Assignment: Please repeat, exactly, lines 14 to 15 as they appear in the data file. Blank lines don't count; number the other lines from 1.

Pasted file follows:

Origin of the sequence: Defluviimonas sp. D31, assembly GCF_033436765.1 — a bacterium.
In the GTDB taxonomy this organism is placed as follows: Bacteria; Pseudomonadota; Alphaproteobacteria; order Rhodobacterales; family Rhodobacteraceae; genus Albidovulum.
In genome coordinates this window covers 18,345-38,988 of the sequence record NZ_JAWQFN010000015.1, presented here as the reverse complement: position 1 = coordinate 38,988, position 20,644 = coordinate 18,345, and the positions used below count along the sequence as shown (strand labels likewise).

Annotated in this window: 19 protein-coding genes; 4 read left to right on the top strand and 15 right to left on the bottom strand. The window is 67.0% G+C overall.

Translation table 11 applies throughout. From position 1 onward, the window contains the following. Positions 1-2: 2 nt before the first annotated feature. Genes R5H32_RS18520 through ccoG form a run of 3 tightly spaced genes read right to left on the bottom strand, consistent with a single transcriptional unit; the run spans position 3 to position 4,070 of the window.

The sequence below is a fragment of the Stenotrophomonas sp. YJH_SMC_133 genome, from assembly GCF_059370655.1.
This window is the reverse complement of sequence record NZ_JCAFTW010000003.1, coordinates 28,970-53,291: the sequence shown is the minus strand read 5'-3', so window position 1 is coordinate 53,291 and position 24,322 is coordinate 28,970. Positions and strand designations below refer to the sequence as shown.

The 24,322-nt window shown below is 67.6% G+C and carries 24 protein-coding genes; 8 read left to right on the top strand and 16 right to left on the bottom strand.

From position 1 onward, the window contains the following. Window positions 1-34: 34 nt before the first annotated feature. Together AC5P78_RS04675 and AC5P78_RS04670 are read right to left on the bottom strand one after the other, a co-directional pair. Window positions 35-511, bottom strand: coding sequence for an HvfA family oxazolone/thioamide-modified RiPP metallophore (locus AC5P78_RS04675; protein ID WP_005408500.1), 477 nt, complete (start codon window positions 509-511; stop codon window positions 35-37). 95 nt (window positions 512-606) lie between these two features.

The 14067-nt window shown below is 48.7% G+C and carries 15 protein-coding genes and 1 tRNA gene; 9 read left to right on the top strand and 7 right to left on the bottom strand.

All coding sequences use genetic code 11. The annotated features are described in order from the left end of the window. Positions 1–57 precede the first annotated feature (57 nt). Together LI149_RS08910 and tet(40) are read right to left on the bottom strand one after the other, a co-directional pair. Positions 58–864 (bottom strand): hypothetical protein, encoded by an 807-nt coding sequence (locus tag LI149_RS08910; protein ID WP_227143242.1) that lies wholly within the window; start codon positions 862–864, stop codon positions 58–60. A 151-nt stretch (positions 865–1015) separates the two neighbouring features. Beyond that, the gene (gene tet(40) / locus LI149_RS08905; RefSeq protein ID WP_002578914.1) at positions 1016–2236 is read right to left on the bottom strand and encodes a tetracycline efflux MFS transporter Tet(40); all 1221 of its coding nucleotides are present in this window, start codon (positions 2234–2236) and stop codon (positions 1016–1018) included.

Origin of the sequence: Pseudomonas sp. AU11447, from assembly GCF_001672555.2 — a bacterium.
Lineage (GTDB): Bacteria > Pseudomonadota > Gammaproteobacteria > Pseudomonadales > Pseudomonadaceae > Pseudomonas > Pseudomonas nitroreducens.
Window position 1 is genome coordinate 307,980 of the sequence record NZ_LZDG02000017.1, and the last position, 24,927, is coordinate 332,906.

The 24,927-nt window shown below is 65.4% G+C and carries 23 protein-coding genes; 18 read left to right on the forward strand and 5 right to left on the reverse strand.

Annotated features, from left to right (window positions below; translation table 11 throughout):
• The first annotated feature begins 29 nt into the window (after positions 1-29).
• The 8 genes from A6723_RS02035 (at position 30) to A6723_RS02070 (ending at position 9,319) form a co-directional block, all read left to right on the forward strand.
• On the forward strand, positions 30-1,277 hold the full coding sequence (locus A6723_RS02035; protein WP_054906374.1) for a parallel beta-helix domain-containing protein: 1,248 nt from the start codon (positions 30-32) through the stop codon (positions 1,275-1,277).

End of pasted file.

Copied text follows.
Window position 1 is genome coordinate 307,980 of the sequence record NZ_LZDG02000017.1, and the last position, 24,927, is coordinate 332,906.

The 24,927-nt window shown below is 65.4% G+C and carries 23 protein-coding genes; 18 read left to right on the forward strand and 5 right to left on the reverse strand.